Ansel Easton Adams (February
20, 1902 – April 22, 1984) was an American photographer and environmentalist, best known for his
black-and-white photographs of the
American West, especially in Yosemite
One of his most famous photographs was
Moonrise, Hernandez, New Mexico
With Fred Archer, Adams developed the zone
as a way to determine proper exposure and adjust the
contrast of the final print. The resulting clarity and depth
characterized his photographs and the work of those he taught the
system. Adams primarily used large-format
cameras, despite their size,
weight, setup time, and film cost, because their high resolution
helped ensure sharpness in his
the Group f/64 along with fellow
photographers Edward Weston and
Imogen Cunningham, which in turn
created the Museum of
Modern Art's department of photography.
timeless and visually stunning photographs are reproduced on
calendars, posters, and in books, making his photographs widely
Adams was born in the Western Addition of
San Francisco, California
to distinctly upper-class
parents Charles and Olive Adams. He
was an only child and was named after his uncle Ansel Easton. The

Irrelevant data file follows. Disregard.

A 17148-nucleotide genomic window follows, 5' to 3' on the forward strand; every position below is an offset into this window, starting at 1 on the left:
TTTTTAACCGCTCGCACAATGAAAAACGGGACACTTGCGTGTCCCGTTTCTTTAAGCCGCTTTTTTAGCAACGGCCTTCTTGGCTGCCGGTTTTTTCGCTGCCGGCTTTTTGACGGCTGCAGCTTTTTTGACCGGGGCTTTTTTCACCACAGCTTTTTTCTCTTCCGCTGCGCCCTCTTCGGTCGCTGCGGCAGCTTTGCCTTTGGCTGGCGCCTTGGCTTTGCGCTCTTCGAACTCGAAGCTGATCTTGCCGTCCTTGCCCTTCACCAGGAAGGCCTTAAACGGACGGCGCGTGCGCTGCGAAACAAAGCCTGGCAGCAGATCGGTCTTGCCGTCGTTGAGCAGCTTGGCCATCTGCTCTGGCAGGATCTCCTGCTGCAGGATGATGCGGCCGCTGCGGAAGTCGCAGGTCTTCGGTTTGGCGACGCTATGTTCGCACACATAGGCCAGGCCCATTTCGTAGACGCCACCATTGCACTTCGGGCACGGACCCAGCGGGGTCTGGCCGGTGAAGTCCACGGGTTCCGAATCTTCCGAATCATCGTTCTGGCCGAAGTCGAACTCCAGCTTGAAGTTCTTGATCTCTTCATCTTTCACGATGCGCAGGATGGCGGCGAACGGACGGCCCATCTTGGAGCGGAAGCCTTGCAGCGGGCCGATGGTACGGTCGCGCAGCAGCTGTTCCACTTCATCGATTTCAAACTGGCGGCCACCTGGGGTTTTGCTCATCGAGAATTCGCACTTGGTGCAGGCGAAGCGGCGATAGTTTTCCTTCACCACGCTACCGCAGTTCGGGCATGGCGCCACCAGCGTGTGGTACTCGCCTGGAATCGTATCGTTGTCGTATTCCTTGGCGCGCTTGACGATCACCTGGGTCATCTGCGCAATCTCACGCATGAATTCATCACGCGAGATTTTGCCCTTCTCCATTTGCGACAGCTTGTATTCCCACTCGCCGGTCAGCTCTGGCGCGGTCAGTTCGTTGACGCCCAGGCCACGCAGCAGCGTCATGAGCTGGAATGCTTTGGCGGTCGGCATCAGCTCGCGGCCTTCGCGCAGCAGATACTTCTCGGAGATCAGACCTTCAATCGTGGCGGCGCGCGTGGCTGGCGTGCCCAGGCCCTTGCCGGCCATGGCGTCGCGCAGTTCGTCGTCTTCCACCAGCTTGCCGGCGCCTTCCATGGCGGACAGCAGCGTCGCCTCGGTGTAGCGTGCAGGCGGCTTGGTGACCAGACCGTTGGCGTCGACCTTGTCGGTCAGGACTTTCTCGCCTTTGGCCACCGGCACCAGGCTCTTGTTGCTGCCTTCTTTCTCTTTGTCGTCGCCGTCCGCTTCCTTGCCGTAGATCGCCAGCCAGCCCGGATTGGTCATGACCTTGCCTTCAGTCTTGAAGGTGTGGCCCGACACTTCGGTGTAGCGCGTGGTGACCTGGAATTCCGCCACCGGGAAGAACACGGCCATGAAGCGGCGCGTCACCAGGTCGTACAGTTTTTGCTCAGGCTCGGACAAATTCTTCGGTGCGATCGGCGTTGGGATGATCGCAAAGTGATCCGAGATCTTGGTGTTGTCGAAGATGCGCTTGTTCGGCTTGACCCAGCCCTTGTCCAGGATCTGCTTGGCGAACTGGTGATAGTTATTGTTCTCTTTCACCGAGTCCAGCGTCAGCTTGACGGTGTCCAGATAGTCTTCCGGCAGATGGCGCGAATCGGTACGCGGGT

Adams family came from New England, having migrated from the north
of Ireland in the early 1700s, but was not connected with the
Presidential Adams family. His grandfather founded and built a
prosperous lumber business, which his father later ran, though his
father’s natural talents lay more with sciences than with business.
Later in life, Adams would condemn that very same industry for
cutting down many of the great redwood forests.
His mother’s family came from Baltimore and his maternal
grandfather had a successful freight-hauling business but
squandered his wealth in failed mining and real estate ventures in
Ansel Adams was born in his parents' bed. When he was four years
old, he was tossed face-first into a garden wall during an aftershock
from the 1906 San Francisco earthquake
breaking his nose. Among his earliest memories was watching the
ensuing fire that destroyed much of the city a few miles away. His
left-leaning broken nose was never corrected and remained crooked